Feast from the East

The authentic Indonesian rice feast will be presented at Tel Aviv's East restuarant.

indonesian food 88 (photo credit: )
indonesian food 88
(photo credit: )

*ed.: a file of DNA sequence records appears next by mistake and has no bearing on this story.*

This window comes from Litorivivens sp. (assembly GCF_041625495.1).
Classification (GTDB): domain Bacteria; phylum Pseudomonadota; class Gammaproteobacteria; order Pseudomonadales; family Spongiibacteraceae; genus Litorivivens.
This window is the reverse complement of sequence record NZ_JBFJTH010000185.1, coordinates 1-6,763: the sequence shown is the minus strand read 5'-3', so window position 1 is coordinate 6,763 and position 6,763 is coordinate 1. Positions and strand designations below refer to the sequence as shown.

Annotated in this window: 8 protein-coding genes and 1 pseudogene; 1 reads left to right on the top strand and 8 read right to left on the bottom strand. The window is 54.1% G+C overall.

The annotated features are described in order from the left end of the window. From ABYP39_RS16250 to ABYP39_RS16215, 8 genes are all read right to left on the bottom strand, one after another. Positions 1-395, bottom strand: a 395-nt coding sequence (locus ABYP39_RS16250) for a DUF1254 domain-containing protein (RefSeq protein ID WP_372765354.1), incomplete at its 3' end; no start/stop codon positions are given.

Variety is the spice of life in Indonesia. The huge, beautifully diverse country has over 15,000 islands spanning more than five thousand kilometers of tropical oceans across the equator. With more than a hundred ethnic groups, it comes as no surprise that Indonesian cuisine is as varied as the country's three hundred plus dialects. Rice is the preferred staple in Indonesia where spices serve as distinguishing agents in food influenced by multiple ethnic foods including Indian, Chinese, Arab and European. Because spices and herbs are readily available throughout the country, the food tends to be hot and spicy. But there's no need to fear a kind of cartoonish steam-coming-out-of-your-ears reaction to the fare. After all, what's just a little chili to sharpen the flavor? One Indonesian meal, the Rijsttafel, or rice table, might sound simple; in actuality it's a lavish feast that can take hours to consume. The popular meal was ceremoniously served by lines of servants throughout centuries of popularity in Indonesia. The first dish served was of course rice - a cone shaped pile of the staple was placed in the center of the table. The rice platter was soon joined byas many as 30 small bowls holding meat and vegetable dishes as well as condiments. But the rice table, which was introduced to Indonesia during the 350-year Dutch occupation (so that the Dutch could enjoy a wide array of dishes at a single setting and impress visitors with their exotic colony), has practically disappeared from the country today. Common Indonesian ingredients include coconut milk, curry leaves, lemongrass, coriander, cumin and ginger. Examples of typical fare are Sambal, a very hot, popular relish made with hot chili peppers; and sajur lodeh, a widely consumed soup, made from coconut milk, sambal ulek (chili paste), Laos powder (powdered galangal), vegetables, ketjap manis (thick, sweet soy sauce), hard boiled eggs and chicken. Though these traditional dishes often require long preparation - spices need to be chopped and ground, and meat and vegetables must be cut into bite-sized pieces - it's definitely worth waiting for. For four evenings beginning next Sunday, Chef Amit Barnun of East restaurant in Tel Aviv will present a tasting menu of an authentic Rijsttafel to guests at his Oriental eatery. For those familiar with this cuisine, it's a great chance to re-taste the exotic flavors from Java and Sumatra, and for the adventurous palates, this unique experience is not one to be missed. The four Indonesian evenings at East will take place from Sunday, March 19 to Wednesday, March 22 at 8 p.m.. The price is NIS 150 per person. Reservations are recommended: East, 12 Hasharon St. Tel Aviv. (03) 687-77000